What an old house can teach you. About yourself. - Macleans.ca
 

What an old house can teach you. About yourself.

My summer education


 

My family recently bought a 150-year-old house. When we first moved in about two weeks ago, it seemed pretty cool to be living in a house that was actually built in 1860. Although the house has been renovated over the years, there’s still an old brick fireplace in the kitchen, along with cast iron door knobs and bronze vents. Hundreds of people have walked across the ancient pine floors, which were laid down before my great-grand parents were even born.

Little did I know, there’s a trade-off when you live in a 150-year-old house: the bugs are ickier, squishier and bigger.

The first day we moved in, my dad asked me to sweep out the basement. The thing is, houses from 1860 don’t have tidy little basements with concrete floors and drywall. They have creepy stone dungeons, like the one from the Blair Witch Project. The kind of basement where you might find a Ouija Board, or a set of mysterious clay voodoo dolls stacked in the corner.

I had already walked to the middle of the basement when I suddenly realized: there were huge, fuzzy spiders. Everywhere. My first instinct was to scream and run back and forth, and then punch a hole in the ceiling and fly out of the basement. But I was afraid to move. Nobody had entered the basement for at least a hundred years, and I had disturbed all the hibernating crunchy insects. Any slight movement could create a draft, which would fling all the spiders towards my face.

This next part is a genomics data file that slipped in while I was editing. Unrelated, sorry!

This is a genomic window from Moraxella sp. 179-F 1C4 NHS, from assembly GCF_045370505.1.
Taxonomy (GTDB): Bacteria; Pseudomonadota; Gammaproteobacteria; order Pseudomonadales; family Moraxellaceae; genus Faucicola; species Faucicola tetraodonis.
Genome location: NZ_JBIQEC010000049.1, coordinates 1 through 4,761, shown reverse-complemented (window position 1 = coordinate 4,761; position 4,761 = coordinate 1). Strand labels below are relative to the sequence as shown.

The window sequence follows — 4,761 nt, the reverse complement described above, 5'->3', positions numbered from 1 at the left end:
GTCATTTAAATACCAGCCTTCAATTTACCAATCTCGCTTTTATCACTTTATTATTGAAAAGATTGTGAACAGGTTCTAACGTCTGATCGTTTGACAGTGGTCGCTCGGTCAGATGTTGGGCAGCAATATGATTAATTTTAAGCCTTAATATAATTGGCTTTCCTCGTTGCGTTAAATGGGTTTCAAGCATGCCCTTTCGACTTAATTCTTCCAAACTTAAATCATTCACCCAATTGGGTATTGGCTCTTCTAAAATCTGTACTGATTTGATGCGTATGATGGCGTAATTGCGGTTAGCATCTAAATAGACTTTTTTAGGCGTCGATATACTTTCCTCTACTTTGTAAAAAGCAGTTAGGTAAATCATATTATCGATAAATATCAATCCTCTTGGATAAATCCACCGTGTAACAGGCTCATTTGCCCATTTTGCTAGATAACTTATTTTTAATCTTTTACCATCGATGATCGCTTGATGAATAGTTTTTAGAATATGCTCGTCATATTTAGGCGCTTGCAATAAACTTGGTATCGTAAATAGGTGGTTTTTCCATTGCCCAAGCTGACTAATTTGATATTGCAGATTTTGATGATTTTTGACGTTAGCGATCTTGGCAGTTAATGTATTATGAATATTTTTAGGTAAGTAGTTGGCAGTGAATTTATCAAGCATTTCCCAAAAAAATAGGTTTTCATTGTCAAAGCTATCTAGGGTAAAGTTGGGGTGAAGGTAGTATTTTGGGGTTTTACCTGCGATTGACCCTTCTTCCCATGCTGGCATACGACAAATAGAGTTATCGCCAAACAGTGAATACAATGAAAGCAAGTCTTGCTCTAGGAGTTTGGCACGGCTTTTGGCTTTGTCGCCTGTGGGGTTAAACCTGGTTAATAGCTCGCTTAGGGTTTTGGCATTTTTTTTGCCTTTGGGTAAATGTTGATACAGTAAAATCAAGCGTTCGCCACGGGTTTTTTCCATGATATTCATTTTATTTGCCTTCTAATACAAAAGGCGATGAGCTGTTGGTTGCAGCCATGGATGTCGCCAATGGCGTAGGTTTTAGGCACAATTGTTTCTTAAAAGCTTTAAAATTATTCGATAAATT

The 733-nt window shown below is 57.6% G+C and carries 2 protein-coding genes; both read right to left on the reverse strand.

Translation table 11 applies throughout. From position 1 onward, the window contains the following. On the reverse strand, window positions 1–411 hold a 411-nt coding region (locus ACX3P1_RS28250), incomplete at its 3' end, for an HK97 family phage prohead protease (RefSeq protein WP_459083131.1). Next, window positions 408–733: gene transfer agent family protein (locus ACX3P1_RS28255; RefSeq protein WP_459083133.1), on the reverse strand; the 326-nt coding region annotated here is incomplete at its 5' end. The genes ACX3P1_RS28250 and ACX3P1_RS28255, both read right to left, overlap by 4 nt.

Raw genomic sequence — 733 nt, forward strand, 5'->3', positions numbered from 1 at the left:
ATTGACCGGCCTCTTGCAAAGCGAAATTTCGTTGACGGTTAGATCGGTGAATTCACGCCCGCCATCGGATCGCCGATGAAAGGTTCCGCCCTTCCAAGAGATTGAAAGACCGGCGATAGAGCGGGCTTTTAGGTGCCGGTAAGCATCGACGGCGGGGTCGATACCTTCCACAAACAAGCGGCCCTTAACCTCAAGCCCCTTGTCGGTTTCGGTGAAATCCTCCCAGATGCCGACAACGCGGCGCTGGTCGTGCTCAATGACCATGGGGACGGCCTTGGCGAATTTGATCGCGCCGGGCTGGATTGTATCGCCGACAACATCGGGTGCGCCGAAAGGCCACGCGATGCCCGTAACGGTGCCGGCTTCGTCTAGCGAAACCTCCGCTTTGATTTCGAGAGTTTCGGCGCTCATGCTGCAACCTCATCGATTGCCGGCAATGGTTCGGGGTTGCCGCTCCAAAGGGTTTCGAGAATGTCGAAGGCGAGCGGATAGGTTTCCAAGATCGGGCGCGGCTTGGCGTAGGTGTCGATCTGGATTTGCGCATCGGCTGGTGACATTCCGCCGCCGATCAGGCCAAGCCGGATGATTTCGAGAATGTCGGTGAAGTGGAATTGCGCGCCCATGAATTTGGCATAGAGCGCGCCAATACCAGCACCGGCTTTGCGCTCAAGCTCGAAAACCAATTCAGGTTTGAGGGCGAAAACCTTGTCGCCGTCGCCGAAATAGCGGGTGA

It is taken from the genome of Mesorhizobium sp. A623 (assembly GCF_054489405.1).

I made a vow to never go in the basement again. Ever. Avoiding the basement for the rest of my life doesn’t seem too bad, anyway. There are plenty of other rooms in the house, and basements aren’t that essential. At this point, I still didn’t hate the house. Yet.

And then I encountered my first centipede.

Maybe large, squishy insects are magnetically attracted to wimps like me. Or maybe some bug from the Jurassic era had been laying dormant under my floorboards, frozen in a droplet of amber and suddenly reawakened by my footsteps. Either way, one night the biggest freaking insect I’ve ever seen was slithering around my room.

I couldn’t bring myself to actually squish it. But then, before I could grab a machine gun or flamethrower, it slipped into a crack between the floorboards.

It’s worse than having a stalker. I now live in constant fear of that bug. At any time it could show up on my pillow. On my toothbrush. Or in my cereal.

-Photo courtesy of ?M?


 

What an old house can teach you. About yourself.

  1. Hey Scott,
    Have you considered a “Beehive Headdress”? They’re very useful in creepy basements. Thanks for making me laugh so hard!!
    Pat